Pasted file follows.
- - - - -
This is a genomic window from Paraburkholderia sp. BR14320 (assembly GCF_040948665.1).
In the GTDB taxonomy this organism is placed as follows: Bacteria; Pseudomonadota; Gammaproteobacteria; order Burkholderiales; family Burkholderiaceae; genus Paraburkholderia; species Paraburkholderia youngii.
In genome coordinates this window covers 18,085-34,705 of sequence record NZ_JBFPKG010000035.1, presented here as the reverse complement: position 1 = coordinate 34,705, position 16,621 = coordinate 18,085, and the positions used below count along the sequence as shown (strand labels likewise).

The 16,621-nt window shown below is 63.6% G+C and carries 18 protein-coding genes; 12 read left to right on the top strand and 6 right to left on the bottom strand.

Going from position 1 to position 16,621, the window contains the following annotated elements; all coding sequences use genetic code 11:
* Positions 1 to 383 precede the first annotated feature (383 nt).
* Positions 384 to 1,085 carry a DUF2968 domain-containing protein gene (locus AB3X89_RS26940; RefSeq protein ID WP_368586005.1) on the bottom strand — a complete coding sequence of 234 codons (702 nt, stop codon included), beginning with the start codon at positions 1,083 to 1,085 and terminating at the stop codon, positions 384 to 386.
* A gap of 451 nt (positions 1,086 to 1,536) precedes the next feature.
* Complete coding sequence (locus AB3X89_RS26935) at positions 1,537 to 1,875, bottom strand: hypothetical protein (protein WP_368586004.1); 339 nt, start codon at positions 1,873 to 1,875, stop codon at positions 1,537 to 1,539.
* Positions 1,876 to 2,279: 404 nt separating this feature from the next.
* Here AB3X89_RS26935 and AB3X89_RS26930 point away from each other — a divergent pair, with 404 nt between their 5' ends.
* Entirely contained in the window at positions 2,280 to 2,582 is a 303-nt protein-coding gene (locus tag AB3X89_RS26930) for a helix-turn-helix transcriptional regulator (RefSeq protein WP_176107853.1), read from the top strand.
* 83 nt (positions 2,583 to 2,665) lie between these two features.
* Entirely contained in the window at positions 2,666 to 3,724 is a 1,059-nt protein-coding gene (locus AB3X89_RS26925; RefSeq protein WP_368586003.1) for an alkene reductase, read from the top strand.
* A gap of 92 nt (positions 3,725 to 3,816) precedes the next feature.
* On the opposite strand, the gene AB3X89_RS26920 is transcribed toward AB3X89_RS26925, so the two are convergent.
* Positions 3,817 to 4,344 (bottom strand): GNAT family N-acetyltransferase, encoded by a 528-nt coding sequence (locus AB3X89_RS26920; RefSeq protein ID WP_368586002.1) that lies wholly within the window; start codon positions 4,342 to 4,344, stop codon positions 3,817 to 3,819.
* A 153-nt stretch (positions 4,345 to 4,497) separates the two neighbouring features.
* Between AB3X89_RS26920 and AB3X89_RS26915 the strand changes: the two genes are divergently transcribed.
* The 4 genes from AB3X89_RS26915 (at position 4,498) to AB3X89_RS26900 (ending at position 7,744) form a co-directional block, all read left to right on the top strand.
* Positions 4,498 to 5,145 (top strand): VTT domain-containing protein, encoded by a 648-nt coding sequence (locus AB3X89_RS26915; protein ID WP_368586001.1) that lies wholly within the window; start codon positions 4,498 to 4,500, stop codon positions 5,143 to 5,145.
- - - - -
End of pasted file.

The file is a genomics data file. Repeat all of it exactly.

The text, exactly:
This is a genomic window from Paraburkholderia sp. BR14320 (assembly GCF_040948665.1).
In the GTDB taxonomy this organism is placed as follows: Bacteria; Pseudomonadota; Gammaproteobacteria; order Burkholderiales; family Burkholderiaceae; genus Paraburkholderia; species Paraburkholderia youngii.
In genome coordinates this window covers 18,085-34,705 of sequence record NZ_JBFPKG010000035.1, presented here as the reverse complement: position 1 = coordinate 34,705, position 16,621 = coordinate 18,085, and the positions used below count along the sequence as shown (strand labels likewise).

The 16,621-nt window shown below is 63.6% G+C and carries 18 protein-coding genes; 12 read left to right on the top strand and 6 right to left on the bottom strand.

Going from position 1 to position 16,621, the window contains the following annotated elements; all coding sequences use genetic code 11:
* Positions 1 to 383 precede the first annotated feature (383 nt).
* Positions 384 to 1,085 carry a DUF2968 domain-containing protein gene (locus AB3X89_RS26940; RefSeq protein ID WP_368586005.1) on the bottom strand — a complete coding sequence of 234 codons (702 nt, stop codon included), beginning with the start codon at positions 1,083 to 1,085 and terminating at the stop codon, positions 384 to 386.
* A gap of 451 nt (positions 1,086 to 1,536) precedes the next feature.
* Complete coding sequence (locus AB3X89_RS26935) at positions 1,537 to 1,875, bottom strand: hypothetical protein (protein WP_368586004.1); 339 nt, start codon at positions 1,873 to 1,875, stop codon at positions 1,537 to 1,539.
* Positions 1,876 to 2,279: 404 nt separating this feature from the next.
* Here AB3X89_RS26935 and AB3X89_RS26930 point away from each other — a divergent pair, with 404 nt between their 5' ends.
* Entirely contained in the window at positions 2,280 to 2,582 is a 303-nt protein-coding gene (locus tag AB3X89_RS26930) for a helix-turn-helix transcriptional regulator (RefSeq protein WP_176107853.1), read from the top strand.
* 83 nt (positions 2,583 to 2,665) lie between these two features.
* Entirely contained in the window at positions 2,666 to 3,724 is a 1,059-nt protein-coding gene (locus AB3X89_RS26925; RefSeq protein WP_368586003.1) for an alkene reductase, read from the top strand.
* A gap of 92 nt (positions 3,725 to 3,816) precedes the next feature.
* On the opposite strand, the gene AB3X89_RS26920 is transcribed toward AB3X89_RS26925, so the two are convergent.
* Positions 3,817 to 4,344 (bottom strand): GNAT family N-acetyltransferase, encoded by a 528-nt coding sequence (locus AB3X89_RS26920; RefSeq protein ID WP_368586002.1) that lies wholly within the window; start codon positions 4,342 to 4,344, stop codon positions 3,817 to 3,819.
* A 153-nt stretch (positions 4,345 to 4,497) separates the two neighbouring features.
* Between AB3X89_RS26920 and AB3X89_RS26915 the strand changes: the two genes are divergently transcribed.
* The 4 genes from AB3X89_RS26915 (at position 4,498) to AB3X89_RS26900 (ending at position 7,744) form a co-directional block, all read left to right on the top strand.
* Positions 4,498 to 5,145 (top strand): VTT domain-containing protein, encoded by a 648-nt coding sequence (locus AB3X89_RS26915; protein ID WP_368586001.1) that lies wholly within the window; start codon positions 4,498 to 4,500, stop codon positions 5,143 to 5,145.